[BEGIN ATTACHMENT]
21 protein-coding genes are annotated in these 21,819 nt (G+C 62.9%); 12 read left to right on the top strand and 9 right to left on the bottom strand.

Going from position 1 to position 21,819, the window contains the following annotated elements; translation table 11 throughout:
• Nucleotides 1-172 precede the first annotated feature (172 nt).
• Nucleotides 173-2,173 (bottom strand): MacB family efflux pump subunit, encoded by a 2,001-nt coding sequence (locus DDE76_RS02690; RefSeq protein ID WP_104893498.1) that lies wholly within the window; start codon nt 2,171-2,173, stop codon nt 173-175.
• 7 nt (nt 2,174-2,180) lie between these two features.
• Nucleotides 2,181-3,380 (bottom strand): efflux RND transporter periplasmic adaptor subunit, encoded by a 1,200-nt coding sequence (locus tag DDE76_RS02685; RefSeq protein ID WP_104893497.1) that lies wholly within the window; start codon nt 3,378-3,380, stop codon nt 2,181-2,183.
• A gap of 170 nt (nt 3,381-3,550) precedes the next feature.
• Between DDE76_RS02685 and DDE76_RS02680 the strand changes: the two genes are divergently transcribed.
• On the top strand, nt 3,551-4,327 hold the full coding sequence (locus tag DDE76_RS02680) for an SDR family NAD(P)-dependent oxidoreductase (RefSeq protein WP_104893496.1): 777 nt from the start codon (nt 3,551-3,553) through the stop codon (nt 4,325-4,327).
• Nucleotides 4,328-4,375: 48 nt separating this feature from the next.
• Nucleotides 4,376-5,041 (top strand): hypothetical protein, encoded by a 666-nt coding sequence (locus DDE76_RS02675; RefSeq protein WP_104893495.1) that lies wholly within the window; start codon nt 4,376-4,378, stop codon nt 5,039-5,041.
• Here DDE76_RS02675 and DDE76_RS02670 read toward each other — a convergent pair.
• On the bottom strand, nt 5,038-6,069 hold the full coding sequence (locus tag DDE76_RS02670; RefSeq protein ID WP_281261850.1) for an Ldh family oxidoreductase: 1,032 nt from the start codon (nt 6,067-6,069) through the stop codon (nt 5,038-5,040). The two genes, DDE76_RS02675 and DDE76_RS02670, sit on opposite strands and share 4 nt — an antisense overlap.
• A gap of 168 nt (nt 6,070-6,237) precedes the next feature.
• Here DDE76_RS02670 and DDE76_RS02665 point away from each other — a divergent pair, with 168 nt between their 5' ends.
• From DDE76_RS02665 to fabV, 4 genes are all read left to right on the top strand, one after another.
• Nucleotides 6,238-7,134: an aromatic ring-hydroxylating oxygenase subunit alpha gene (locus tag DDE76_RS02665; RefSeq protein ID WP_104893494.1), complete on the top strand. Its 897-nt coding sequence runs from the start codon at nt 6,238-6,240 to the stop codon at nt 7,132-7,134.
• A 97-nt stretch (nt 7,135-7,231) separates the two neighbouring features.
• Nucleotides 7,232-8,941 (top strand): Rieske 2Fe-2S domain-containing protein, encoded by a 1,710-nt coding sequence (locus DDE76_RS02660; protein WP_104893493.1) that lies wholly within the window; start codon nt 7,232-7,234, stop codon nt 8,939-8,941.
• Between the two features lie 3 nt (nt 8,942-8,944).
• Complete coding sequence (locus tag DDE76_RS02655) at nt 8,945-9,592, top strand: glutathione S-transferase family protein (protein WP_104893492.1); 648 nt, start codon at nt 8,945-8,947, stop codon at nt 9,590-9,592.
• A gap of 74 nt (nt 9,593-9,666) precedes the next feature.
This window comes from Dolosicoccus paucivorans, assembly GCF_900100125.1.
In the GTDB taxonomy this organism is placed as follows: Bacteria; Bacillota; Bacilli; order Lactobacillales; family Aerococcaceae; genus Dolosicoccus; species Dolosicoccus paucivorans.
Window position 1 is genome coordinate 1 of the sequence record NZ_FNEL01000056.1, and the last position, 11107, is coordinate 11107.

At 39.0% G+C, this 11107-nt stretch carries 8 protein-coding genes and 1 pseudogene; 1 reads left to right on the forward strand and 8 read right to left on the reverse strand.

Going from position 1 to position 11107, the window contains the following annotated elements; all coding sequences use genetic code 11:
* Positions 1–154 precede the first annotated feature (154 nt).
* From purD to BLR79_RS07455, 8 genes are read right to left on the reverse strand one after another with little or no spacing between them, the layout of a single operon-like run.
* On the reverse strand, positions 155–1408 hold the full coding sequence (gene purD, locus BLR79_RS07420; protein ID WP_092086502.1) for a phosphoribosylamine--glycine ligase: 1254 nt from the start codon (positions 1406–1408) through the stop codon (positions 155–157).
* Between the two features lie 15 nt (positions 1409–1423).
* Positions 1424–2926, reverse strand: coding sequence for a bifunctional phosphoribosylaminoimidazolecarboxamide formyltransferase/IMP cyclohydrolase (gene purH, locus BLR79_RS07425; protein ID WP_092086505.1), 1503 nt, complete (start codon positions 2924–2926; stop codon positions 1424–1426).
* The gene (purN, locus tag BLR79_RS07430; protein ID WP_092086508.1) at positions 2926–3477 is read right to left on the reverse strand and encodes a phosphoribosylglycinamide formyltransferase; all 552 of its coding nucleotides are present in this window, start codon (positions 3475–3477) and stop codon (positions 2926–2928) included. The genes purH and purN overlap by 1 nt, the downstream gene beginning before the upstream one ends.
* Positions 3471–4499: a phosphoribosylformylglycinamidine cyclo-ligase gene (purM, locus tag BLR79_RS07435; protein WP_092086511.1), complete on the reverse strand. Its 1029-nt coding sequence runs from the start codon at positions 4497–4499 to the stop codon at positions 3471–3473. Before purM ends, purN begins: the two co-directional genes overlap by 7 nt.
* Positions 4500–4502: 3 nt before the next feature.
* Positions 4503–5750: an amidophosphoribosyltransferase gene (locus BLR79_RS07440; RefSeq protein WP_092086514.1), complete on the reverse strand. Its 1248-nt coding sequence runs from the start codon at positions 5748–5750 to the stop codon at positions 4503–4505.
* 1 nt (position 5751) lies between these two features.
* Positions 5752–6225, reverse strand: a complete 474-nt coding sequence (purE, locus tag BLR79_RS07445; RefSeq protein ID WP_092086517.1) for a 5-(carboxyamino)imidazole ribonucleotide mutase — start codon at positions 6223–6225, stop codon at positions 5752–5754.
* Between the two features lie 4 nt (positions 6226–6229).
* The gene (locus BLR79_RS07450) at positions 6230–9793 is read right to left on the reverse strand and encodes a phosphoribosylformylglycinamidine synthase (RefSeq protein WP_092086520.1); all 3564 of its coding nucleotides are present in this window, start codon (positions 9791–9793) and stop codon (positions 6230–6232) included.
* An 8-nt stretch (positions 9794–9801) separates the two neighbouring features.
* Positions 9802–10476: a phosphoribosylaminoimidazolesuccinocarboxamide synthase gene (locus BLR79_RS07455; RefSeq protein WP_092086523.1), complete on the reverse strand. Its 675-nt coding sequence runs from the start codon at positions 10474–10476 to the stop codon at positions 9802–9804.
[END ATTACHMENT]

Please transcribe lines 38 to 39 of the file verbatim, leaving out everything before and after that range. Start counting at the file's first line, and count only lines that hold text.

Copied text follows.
* Positions 5752–6225, reverse strand: a complete 474-nt coding sequence (purE, locus tag BLR79_RS07445; RefSeq protein ID WP_092086517.1) for a 5-(carboxyamino)imidazole ribonucleotide mutase — start codon at positions 6223–6225, stop codon at positions 5752–5754.
* Between the two features lie 4 nt (positions 6226–6229).